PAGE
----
Oct. 3 – 19, 2005
Rio de Janeiro – Ilha Grande – Parati – Ubatuba
Air travel has never been easier. Our flight – Lisbon – Madrid – Rio – didn’t require removal of pedals, rearrangement of handlebars or even packaging of our bikes. It was just a case of deflating the tyres and rolling them on. What´s more, they arrived intact, on the same plane and awaited us as we retrieved our panniers to the sound of live jazz saxaphone music.
Rio de Janeiro – what a magnificent port of entry to South America. We couldn´t have dreamed it better. Where oranges are green, limes are yellow, birds fly backwards and butterflies resemble flying carpets in the city jungle. And we´re not talking concrete jungle here. Wedged between glorious, white-sand beaches, a national park full of rainforest, and huge granite monoliths, Rio stretches for about 60 km in easily digestible segments. Its population of 10 million enjoy its extensive jungle areas and leafy, shady gardens and parks, when not working out on the beach – jogging, surfing, cycling, or playing volleyball or football. They´re an active lot and strut their stuff up and down the proms of Ipanema and Copacabana at all hours of the day.
It´s a land of plenty when it comes to food. All you can eat BBQs cost a mere 5 Euros per person. Dickey-bowed waiters parade their mini-spits of sizzling beef, pork and chicken from table to table, while the guests stuff their gills till their arm pits bulge! (as Bill Bryson would say) And what´s more, you can have the same procedure with pizzas… the best being the banana, sugar and cinnamon, or the white chocolate and strawberry pizzas for dessert.
Considering even the favelas (slums) have internet access and satellite TV and that we spotted a homeless woman conversing cheerfully on her mobile phone from her cardboard box on the side of the street, Rio certainly has earned its title – the marvellous city..
Leaving Rio on a Sunday was perfect timing. All the major drags along the beaches were closed to traffic and we had a 60km spin between joggers, pedestrians and cyclists to our first campsite. Exiting such a big city couldn´t have been easier or more picturesque.
To date, cycling on the main coastal road south towards São Paulo has been safe and quite pleasant. The wide hard-shoulder is very welcome and most of the traffic seems to be on the motorway. This Costa Verde (Green Coast) is true to its name, with hundreds of beautiful, tropical islands dotting the coastline, and jungle covering the steep mountainsides of the Serra do Mar.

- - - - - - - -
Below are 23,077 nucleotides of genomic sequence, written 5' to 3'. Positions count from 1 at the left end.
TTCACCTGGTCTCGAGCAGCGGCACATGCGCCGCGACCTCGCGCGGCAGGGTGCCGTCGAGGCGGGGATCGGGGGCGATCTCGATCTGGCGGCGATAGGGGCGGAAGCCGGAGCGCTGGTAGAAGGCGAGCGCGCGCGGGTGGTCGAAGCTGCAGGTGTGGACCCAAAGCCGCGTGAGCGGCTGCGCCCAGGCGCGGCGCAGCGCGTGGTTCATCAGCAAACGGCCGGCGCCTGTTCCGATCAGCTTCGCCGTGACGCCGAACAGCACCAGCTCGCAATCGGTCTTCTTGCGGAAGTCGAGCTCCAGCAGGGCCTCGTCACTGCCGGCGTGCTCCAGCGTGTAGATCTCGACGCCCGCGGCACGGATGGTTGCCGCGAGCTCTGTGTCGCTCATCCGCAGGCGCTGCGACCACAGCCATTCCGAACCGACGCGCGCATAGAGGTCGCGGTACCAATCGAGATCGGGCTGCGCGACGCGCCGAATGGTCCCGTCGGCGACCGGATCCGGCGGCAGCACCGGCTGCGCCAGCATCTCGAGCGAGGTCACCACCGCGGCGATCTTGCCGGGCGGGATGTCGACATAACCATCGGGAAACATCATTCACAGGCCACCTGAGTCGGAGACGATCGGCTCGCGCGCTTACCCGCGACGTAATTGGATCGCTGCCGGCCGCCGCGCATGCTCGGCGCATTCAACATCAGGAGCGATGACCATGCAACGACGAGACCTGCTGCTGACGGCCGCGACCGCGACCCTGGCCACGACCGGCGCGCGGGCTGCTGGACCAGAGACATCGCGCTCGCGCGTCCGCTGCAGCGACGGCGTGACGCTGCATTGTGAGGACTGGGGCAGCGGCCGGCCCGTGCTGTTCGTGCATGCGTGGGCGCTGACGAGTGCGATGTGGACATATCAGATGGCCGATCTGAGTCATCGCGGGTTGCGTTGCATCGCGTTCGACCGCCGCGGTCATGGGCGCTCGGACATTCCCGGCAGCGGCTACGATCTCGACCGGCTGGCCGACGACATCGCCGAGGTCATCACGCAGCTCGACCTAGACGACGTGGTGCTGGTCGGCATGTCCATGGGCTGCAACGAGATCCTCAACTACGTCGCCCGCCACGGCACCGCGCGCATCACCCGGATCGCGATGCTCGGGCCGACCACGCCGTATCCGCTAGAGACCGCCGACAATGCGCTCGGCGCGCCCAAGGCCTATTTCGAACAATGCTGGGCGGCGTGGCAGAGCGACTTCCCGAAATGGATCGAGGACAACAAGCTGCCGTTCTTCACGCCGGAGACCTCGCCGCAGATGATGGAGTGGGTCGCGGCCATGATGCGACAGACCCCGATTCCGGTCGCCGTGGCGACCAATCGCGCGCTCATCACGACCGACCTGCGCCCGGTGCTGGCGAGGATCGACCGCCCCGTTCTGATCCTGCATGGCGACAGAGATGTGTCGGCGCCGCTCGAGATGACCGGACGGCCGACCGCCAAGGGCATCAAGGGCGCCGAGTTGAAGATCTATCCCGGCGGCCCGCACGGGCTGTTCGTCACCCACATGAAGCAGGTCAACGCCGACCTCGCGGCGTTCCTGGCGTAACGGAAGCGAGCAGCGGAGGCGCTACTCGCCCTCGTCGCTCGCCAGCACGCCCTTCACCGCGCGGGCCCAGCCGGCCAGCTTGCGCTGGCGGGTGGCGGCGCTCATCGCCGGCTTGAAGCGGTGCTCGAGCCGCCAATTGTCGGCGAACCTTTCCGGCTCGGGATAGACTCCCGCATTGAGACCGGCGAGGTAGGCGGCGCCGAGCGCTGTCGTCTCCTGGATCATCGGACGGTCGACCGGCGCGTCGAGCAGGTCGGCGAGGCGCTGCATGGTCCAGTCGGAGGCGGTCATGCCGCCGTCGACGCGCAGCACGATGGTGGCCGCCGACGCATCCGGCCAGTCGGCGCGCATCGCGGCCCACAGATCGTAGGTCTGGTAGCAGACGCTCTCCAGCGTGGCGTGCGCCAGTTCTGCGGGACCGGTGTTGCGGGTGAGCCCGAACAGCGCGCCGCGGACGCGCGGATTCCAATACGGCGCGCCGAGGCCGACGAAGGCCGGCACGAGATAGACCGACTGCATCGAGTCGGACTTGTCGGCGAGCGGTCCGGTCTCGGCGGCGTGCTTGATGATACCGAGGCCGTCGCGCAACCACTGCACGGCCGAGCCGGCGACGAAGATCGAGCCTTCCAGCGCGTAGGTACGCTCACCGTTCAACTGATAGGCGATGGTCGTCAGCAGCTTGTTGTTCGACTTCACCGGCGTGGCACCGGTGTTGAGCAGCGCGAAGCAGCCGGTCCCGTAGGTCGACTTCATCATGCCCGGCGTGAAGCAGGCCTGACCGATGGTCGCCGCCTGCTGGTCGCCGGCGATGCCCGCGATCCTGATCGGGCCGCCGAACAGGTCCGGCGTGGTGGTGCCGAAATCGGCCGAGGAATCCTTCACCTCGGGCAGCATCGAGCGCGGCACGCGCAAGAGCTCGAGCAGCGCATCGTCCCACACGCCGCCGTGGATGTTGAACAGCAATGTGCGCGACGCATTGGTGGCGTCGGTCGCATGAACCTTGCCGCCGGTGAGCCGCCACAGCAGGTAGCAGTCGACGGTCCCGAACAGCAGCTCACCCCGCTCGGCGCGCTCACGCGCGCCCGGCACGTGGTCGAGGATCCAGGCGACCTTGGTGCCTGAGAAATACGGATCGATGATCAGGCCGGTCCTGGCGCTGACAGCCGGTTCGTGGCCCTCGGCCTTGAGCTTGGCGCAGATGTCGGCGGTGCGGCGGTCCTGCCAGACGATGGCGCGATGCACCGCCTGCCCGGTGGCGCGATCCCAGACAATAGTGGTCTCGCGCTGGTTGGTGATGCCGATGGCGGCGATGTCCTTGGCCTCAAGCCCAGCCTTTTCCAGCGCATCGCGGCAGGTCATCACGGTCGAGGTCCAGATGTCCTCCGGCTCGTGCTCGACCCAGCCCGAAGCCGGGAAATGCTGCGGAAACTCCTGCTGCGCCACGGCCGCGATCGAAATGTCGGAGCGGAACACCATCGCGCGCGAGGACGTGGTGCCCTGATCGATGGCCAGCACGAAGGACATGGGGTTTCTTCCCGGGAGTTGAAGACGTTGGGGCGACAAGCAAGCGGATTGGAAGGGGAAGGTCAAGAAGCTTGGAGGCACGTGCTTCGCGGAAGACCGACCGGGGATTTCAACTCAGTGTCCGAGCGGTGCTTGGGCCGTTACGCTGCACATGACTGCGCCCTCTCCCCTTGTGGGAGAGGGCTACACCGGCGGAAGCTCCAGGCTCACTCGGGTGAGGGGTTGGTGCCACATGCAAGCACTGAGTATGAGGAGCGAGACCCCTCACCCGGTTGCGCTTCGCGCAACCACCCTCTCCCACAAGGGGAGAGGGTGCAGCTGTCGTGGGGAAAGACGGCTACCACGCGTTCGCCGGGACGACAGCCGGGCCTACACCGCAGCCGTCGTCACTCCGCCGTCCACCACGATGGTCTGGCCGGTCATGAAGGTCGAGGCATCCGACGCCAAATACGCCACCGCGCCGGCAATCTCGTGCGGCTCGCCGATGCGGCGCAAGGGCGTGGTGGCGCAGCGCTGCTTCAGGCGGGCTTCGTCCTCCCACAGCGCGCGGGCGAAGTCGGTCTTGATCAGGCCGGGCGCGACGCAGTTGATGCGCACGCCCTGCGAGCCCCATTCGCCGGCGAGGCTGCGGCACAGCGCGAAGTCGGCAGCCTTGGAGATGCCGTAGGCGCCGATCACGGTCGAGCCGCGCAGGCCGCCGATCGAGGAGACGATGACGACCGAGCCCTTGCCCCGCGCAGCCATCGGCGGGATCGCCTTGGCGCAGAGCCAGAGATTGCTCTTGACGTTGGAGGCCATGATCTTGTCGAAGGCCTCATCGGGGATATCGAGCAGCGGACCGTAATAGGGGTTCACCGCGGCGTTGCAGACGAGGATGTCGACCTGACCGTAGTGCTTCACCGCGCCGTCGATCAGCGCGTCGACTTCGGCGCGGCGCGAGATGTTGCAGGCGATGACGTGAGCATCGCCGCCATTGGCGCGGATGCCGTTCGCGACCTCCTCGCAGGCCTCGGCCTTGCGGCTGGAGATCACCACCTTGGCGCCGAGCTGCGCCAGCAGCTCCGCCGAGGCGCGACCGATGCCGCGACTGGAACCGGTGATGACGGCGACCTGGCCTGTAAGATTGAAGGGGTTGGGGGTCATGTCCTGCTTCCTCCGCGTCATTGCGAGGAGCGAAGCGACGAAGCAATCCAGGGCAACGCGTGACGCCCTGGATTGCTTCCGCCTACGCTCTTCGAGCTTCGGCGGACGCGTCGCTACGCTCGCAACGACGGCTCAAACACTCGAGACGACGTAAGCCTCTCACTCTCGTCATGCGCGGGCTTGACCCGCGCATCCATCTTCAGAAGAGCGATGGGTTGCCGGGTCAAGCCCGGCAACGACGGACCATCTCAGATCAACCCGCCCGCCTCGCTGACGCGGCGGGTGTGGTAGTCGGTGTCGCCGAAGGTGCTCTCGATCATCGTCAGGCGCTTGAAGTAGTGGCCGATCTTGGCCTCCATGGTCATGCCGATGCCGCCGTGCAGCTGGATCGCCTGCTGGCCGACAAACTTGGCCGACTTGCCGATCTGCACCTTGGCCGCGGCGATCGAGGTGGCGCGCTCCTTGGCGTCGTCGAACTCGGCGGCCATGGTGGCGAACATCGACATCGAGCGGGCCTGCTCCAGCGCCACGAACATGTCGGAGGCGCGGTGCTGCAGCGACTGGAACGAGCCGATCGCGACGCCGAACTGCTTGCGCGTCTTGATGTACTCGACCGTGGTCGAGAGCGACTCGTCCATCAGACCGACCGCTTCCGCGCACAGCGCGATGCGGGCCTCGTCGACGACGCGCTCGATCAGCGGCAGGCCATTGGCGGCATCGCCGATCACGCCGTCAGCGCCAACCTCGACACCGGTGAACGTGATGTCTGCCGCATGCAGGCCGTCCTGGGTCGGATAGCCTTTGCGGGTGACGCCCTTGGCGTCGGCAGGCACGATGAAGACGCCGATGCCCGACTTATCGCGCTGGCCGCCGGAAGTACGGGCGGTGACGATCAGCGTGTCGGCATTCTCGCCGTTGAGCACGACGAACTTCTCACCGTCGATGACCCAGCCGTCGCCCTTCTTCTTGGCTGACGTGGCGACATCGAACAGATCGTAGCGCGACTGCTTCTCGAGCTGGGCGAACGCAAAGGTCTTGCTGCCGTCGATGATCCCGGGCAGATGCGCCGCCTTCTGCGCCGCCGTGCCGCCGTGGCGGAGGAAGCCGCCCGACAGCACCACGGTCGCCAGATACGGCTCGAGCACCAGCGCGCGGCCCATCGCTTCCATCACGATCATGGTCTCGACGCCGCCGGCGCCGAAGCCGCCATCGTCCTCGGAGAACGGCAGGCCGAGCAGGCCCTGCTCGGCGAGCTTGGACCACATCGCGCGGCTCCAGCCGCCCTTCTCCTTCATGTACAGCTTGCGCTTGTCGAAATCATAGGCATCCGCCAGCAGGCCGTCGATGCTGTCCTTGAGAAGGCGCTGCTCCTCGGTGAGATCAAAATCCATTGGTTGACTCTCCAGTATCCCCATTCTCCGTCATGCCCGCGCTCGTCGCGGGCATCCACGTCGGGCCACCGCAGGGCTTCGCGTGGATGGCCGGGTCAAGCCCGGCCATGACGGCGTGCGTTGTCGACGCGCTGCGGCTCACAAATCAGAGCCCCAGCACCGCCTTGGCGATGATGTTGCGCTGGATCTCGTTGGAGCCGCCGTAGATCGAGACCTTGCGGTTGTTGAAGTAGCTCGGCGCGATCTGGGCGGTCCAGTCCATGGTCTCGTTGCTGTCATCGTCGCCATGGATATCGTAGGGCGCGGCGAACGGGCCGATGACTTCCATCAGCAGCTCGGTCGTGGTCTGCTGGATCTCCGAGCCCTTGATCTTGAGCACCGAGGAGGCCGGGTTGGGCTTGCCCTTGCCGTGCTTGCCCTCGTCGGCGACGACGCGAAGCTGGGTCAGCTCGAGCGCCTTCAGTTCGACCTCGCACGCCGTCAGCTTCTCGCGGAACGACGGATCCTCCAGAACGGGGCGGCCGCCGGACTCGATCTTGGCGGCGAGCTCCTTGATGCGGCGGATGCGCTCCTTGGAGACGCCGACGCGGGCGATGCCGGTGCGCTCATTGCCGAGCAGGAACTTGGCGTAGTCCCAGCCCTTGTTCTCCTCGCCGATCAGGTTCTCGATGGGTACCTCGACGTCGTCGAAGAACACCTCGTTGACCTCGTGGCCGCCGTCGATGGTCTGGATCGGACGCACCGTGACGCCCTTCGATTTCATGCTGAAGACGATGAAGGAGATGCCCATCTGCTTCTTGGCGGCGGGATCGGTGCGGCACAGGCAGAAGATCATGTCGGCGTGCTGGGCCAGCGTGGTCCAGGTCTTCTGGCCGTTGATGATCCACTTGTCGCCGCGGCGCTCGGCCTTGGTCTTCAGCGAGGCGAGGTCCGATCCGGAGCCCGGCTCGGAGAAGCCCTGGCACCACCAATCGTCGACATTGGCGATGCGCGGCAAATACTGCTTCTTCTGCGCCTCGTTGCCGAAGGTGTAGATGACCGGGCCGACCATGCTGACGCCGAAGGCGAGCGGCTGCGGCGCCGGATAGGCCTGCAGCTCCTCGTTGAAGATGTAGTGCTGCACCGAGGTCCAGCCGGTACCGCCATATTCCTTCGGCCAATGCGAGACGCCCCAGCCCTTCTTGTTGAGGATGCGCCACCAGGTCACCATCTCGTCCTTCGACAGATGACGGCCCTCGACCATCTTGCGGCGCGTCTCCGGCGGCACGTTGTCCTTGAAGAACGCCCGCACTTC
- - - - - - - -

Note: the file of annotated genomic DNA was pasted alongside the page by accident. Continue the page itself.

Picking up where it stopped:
Since this is probably the only stretch of tropical coastline we will see for the next year, we decided to have a week´s holiday on the gorgeous, vehicle-free Ilha Grande, exploring some of its 100 beaches and numerous jungle hikes. The pictures say it all…
The trading harbour town of Parati retains a lot of its former charm in its colourful houses and cobblestone streets.
Ubatuba, situated on the Tropic of Capricorn, has got to be the friendliest town in Brazil. It´s no surprise that it was the venue for the first peace treaty on the American continent. Signed in 1563, it solved the dispute between the native Indians, the French and the Portuguese and paved the way for the unified Brazil we know today.
We´re not the only cyclists out here either…Jose, from Rio, is en route from Buenos Aires to Bahia in northern Brazil on his low tech bike with neither brakes nor gears…
… while Anne-Laure and Christophe, from France, are finalising their 18-month world trip on their articulated tandem.
Now, as we leave the Tropics and head into the Sub-Tropics, the state of São Paulo awaits exploration. The Costa Verde now becomes the Costa Azul (Blue Coast)… but just to make you feel a little bit better… due to persistent rain these past couple of days, it looks more like the Costa Cinza (Grey Coast)!